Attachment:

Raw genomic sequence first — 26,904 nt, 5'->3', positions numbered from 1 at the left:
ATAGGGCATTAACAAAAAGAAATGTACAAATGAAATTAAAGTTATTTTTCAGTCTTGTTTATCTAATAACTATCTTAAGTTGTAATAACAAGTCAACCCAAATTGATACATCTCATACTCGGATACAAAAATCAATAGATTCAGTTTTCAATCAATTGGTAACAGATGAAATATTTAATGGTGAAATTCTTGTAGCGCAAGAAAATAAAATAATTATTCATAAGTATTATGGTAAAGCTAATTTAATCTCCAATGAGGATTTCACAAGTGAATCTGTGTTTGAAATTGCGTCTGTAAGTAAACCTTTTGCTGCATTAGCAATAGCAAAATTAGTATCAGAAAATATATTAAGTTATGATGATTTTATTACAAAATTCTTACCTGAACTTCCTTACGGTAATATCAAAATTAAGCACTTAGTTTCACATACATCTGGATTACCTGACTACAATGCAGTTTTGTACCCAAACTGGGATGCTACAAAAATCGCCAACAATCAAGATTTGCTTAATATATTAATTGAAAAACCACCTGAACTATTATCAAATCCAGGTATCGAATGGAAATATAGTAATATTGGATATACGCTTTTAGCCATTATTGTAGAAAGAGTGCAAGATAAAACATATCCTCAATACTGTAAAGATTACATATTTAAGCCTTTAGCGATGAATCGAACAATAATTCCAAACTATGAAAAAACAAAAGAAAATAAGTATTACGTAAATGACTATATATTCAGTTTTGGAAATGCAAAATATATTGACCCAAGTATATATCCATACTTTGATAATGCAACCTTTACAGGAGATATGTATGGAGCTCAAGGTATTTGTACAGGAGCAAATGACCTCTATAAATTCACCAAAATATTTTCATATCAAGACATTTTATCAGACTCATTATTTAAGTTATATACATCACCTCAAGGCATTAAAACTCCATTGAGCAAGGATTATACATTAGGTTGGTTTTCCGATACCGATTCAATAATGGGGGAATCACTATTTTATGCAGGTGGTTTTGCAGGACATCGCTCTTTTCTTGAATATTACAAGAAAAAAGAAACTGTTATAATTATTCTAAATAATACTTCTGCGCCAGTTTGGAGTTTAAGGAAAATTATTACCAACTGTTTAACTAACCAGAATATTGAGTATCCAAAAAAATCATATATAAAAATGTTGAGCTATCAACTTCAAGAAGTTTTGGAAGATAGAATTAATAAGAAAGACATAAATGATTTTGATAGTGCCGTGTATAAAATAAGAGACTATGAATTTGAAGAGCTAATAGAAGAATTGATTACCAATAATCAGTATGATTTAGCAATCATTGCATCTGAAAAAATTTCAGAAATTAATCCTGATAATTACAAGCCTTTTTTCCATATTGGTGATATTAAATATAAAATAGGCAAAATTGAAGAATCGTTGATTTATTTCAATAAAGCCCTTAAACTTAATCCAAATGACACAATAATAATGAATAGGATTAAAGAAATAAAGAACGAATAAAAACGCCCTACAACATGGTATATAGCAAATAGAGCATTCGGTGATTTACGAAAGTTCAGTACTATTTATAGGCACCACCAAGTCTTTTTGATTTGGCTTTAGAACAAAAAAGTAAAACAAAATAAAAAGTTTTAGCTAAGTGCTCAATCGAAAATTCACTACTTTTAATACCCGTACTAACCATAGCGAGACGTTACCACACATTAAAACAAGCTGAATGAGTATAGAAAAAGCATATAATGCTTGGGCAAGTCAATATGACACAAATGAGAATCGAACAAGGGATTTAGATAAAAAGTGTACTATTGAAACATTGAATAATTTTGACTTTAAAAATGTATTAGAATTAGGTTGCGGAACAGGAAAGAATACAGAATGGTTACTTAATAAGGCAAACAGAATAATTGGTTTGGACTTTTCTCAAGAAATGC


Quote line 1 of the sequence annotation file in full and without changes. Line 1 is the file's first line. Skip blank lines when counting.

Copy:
Raw genomic sequence first — 26,904 nt, 5'->3', positions numbered from 1 at the left: